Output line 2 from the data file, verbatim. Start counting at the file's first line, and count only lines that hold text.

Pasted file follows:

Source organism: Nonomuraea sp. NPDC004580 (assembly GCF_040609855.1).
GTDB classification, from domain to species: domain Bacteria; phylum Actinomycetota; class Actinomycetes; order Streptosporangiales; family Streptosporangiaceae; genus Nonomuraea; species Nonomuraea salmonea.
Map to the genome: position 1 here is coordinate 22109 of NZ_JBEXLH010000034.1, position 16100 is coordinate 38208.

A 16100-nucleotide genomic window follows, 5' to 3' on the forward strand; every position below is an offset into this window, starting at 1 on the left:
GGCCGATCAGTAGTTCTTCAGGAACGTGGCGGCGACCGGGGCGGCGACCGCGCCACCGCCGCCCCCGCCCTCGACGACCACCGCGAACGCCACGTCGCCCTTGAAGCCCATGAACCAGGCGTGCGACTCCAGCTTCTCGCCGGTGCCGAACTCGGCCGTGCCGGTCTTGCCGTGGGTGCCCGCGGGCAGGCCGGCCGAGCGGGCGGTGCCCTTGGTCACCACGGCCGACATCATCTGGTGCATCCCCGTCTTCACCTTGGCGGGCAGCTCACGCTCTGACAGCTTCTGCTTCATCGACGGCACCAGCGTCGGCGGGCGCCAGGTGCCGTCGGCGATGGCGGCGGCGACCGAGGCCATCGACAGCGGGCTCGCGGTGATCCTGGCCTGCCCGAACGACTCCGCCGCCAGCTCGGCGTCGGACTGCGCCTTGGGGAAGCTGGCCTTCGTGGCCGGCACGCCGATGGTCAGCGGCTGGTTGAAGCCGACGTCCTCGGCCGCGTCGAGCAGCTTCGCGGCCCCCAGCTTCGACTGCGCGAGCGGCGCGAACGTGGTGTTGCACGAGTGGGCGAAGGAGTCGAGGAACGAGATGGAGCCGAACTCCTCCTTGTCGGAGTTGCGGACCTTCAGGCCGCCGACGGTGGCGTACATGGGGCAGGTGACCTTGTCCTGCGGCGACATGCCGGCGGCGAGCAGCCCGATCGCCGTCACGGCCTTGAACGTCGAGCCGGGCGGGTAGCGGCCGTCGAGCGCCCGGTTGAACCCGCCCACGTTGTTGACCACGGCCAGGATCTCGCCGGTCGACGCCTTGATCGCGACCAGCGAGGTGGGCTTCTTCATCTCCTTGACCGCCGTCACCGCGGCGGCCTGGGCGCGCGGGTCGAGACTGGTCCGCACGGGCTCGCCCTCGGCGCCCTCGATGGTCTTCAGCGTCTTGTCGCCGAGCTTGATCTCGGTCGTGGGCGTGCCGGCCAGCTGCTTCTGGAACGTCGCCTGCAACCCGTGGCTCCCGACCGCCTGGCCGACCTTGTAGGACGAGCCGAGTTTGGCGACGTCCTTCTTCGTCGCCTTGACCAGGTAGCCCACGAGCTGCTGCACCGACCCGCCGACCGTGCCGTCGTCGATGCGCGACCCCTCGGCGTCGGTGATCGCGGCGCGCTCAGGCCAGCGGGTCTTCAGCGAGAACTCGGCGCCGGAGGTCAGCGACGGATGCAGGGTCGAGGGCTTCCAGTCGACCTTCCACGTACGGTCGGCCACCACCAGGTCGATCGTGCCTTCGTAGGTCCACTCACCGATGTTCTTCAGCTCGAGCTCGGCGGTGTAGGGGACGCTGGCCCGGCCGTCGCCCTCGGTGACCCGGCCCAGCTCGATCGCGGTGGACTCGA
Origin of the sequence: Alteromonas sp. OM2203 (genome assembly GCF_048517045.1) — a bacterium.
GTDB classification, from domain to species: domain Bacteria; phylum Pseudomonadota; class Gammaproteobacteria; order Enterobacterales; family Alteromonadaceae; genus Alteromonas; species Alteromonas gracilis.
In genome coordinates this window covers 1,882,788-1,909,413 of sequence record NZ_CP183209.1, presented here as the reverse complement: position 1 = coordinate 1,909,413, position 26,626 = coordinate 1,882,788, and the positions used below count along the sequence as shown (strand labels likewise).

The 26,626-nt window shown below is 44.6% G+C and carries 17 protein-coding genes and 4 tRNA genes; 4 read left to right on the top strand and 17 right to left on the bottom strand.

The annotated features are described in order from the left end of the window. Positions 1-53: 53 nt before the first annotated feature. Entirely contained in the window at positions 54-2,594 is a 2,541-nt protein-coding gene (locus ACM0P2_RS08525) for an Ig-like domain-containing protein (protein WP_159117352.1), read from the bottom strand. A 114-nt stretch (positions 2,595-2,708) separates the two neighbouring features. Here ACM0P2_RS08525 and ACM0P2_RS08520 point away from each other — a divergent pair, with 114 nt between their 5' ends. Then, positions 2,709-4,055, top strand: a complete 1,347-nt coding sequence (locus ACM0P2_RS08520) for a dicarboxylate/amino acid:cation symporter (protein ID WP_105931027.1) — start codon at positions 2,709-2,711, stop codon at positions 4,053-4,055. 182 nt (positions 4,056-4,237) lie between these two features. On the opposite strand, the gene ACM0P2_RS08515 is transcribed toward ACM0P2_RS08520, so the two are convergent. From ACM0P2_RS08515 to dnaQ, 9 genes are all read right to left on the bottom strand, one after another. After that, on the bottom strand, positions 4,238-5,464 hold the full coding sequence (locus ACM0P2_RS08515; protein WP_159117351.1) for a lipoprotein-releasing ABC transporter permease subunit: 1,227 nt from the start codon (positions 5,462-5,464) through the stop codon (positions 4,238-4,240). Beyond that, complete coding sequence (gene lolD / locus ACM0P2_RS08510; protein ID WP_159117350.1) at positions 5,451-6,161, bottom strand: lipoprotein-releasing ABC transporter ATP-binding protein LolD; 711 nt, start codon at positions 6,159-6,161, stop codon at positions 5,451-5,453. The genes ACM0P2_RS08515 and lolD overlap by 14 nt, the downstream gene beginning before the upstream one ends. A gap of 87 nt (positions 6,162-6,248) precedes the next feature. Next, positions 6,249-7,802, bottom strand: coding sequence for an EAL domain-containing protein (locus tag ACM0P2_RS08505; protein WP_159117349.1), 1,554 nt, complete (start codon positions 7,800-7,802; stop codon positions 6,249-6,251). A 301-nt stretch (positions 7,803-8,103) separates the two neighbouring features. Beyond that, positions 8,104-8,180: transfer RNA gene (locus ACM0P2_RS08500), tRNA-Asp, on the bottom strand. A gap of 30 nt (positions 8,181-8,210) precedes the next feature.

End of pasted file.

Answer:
GTDB classification, from domain to species: domain Bacteria; phylum Actinomycetota; class Actinomycetes; order Streptosporangiales; family Streptosporangiaceae; genus Nonomuraea; species Nonomuraea salmonea.